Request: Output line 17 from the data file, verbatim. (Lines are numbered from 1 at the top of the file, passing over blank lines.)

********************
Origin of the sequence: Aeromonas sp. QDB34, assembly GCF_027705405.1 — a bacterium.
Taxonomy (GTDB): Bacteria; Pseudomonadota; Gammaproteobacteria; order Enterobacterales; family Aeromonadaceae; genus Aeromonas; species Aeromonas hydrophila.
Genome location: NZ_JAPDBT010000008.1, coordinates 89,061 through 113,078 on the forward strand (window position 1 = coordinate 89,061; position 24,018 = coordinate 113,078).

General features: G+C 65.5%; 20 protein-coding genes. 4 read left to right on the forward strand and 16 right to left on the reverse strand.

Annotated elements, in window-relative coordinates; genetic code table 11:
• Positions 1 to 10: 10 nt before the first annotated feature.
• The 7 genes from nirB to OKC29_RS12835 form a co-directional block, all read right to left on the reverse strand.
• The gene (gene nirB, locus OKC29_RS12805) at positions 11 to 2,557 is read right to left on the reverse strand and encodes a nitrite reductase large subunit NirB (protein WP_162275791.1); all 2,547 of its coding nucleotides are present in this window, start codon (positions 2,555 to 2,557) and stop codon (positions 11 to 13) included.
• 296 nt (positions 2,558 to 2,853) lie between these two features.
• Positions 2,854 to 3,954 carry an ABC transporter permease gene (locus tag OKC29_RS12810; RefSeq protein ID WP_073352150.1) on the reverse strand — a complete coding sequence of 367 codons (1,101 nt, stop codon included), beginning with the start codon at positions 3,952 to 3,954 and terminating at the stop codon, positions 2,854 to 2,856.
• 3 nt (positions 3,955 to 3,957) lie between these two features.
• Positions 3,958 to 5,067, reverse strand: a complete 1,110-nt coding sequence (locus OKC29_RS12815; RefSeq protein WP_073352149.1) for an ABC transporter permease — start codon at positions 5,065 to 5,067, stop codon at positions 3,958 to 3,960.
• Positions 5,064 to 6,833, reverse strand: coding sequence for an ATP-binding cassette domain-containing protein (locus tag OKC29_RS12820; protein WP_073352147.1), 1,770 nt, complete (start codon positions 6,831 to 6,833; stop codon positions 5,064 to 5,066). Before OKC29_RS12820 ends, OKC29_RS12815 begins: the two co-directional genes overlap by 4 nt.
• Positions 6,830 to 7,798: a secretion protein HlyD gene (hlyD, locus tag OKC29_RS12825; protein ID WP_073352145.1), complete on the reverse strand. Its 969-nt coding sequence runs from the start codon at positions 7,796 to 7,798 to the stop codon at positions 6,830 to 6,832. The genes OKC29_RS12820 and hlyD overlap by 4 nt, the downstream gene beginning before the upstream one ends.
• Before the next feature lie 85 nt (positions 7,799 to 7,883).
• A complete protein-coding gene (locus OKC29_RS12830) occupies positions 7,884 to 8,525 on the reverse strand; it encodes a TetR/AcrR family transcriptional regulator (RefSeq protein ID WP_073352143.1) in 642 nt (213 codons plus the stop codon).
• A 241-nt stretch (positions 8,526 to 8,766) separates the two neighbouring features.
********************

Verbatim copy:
• A 241-nt stretch (positions 8,526 to 8,766) separates the two neighbouring features.